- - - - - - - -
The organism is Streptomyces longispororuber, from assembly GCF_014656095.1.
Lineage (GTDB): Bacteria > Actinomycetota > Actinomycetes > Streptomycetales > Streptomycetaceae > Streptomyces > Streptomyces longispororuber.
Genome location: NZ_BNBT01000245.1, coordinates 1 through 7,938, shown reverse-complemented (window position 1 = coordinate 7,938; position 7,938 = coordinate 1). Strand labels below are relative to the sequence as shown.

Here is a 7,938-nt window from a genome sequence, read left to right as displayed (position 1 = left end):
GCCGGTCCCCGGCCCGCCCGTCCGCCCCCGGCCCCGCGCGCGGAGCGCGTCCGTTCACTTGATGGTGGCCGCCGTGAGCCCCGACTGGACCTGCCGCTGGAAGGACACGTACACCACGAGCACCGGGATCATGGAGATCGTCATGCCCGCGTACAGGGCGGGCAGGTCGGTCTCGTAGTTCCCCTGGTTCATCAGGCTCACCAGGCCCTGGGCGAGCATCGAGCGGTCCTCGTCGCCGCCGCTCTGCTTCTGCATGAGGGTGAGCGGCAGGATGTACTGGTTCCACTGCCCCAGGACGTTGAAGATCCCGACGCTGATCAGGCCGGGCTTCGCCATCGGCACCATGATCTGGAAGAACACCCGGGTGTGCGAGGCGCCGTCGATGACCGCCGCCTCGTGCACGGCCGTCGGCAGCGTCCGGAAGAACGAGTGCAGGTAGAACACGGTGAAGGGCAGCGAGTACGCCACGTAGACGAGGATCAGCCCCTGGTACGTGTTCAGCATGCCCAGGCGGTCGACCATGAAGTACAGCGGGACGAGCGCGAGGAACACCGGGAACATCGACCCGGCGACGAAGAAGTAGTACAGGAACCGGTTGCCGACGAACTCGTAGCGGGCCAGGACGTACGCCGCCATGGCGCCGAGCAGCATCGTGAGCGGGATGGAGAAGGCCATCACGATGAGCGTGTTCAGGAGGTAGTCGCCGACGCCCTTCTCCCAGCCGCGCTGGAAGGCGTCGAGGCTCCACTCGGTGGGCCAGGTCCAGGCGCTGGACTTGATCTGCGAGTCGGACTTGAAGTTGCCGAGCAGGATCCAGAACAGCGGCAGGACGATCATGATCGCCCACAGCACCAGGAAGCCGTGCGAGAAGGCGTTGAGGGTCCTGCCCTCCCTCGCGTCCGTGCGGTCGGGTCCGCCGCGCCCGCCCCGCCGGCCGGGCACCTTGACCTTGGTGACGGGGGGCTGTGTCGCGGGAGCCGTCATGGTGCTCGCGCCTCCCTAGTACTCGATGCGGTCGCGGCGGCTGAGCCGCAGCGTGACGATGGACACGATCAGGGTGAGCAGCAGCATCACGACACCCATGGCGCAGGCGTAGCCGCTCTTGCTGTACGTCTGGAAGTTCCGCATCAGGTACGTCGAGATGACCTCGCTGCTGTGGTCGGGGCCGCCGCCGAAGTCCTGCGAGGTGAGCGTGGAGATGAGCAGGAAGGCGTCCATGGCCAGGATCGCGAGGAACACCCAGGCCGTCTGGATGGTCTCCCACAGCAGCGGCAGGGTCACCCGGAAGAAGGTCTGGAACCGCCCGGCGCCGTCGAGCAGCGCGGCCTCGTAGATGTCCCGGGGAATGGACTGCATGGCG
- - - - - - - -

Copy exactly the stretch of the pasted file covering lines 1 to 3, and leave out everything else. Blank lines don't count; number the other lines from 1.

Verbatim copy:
The organism is Streptomyces longispororuber, from assembly GCF_014656095.1.
Lineage (GTDB): Bacteria > Actinomycetota > Actinomycetes > Streptomycetales > Streptomycetaceae > Streptomyces > Streptomyces longispororuber.
Genome location: NZ_BNBT01000245.1, coordinates 1 through 7,938, shown reverse-complemented (window position 1 = coordinate 7,938; position 7,938 = coordinate 1). Strand labels below are relative to the sequence as shown.